Insurance broker Arthur J. Gallagher Group lost a 10 million-pound ($12.8 million) lawsuit against rival Ardonagh Group Ltd. in a case highlighted by racially charged comments that put a spotlight on the cutthroat world of London insurers.
Judge Clive Freedman in London on Friday largely rejected a lawsuit filed by Gallagher over claims that Ardonagh improperly poached two of its executives. He said that the rivalry between the insurers was comparable to that between soccer teams: “Either you play for the team, or you are part of the enemy.”
Nawaf Hasan and Peter Burton both headed up separate divisions of Alesco, a subsidiary of Gallagher, before resigning within a month of each other to join Ardonagh units in 2018. In the weeks that followed, Hasan received abuse from his former colleagues before both men were ultimately sued by Gallagher.
The judge highlighted the remarks of Simon Matson, then Alesco’s chief executive officer, as “abusive and racist.” In a message to another executive, Gary Lashmar, Matson described Hasan as a “complicated fat Arab,” with Lashmar responding “and a very greedy one.”
“I was shocked and hurt by the racist and Islamophobic language used by former colleagues,” Hasan said in a statement. “The judge was right when he said they were like fanatical football supporters. There should be no place where abusive and racist language is acceptable.”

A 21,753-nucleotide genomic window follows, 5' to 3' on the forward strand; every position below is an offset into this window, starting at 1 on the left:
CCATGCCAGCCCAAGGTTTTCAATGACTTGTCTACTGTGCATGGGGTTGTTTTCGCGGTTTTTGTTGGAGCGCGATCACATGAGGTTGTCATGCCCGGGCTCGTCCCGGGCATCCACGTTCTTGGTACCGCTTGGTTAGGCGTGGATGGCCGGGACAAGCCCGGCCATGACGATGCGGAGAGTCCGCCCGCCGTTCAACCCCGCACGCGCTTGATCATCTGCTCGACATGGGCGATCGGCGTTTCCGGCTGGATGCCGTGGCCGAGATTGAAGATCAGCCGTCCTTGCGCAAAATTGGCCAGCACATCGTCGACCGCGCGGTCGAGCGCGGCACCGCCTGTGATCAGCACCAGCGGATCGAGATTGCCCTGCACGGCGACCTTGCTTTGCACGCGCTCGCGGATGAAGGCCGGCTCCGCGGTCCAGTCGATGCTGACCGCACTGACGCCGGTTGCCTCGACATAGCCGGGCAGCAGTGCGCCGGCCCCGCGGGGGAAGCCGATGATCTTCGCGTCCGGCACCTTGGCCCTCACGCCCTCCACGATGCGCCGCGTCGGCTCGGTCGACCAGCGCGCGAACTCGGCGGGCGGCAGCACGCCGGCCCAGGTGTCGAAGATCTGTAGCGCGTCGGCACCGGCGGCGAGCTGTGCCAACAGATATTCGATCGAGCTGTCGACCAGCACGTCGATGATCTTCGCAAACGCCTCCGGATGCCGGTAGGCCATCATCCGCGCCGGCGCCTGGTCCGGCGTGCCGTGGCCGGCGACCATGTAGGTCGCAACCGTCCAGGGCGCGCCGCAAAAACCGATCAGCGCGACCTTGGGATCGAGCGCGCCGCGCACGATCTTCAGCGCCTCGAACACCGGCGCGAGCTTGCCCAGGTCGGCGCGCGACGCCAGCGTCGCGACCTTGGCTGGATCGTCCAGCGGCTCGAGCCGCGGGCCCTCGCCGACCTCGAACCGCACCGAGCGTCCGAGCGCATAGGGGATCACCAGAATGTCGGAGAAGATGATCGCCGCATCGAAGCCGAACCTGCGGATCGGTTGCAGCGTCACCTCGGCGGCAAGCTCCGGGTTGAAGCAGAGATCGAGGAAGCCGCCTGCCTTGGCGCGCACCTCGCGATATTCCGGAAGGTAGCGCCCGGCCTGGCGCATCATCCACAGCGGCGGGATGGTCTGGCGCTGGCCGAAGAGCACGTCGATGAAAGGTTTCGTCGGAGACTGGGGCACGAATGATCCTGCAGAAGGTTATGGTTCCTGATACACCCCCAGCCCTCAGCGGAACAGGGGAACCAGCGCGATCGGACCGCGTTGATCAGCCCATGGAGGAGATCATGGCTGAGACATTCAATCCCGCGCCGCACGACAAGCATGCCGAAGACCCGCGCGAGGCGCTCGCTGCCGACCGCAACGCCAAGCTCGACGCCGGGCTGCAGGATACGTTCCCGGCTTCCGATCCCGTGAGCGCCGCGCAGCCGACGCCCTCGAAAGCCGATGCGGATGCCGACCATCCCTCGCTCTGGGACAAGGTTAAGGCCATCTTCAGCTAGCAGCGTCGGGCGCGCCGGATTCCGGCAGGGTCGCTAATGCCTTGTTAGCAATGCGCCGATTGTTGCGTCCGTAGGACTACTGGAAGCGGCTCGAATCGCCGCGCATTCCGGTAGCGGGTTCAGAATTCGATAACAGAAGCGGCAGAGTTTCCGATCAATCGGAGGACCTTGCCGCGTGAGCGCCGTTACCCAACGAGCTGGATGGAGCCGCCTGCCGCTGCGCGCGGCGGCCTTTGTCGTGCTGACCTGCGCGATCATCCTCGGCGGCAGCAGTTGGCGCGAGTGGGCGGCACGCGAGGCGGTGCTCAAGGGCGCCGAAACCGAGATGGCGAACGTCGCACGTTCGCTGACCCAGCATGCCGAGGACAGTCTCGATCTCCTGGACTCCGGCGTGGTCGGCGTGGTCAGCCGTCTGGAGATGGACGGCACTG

The case won’t help the scandal-hit London insurance industry fix its image problems. Lloyd’s of London, one of the industry’s most venerable names, has faced accusations of endemic sexism. But this is the first time that Gallagher, a U.S. listed firm with a market capitalization of $16.9 billion, has been dragged into the spotlight.
The judge found in favor of the defendants on all but one claim, noting that the fact Burton and Hasan rarely worked together at Alesco made it unlikely they jumped ship in conspiracy with one another.
A spokesman for Gallagher said that they were disappointed with the result but considered the matter closed. He said Matson and Lashmar declined to comment.
“The language that came to light during the trial is regrettable and not a fair or true reflection of Gallagher’s leadership nor of the firm’s beliefs and culture,” the insurance firm said in a statement.
Ardonagh Chairman John Tiner said he found it “highly regrettable” that Gallagher chose “to pursue their case on the basis of personal attacks which sought to disrupt our business.”
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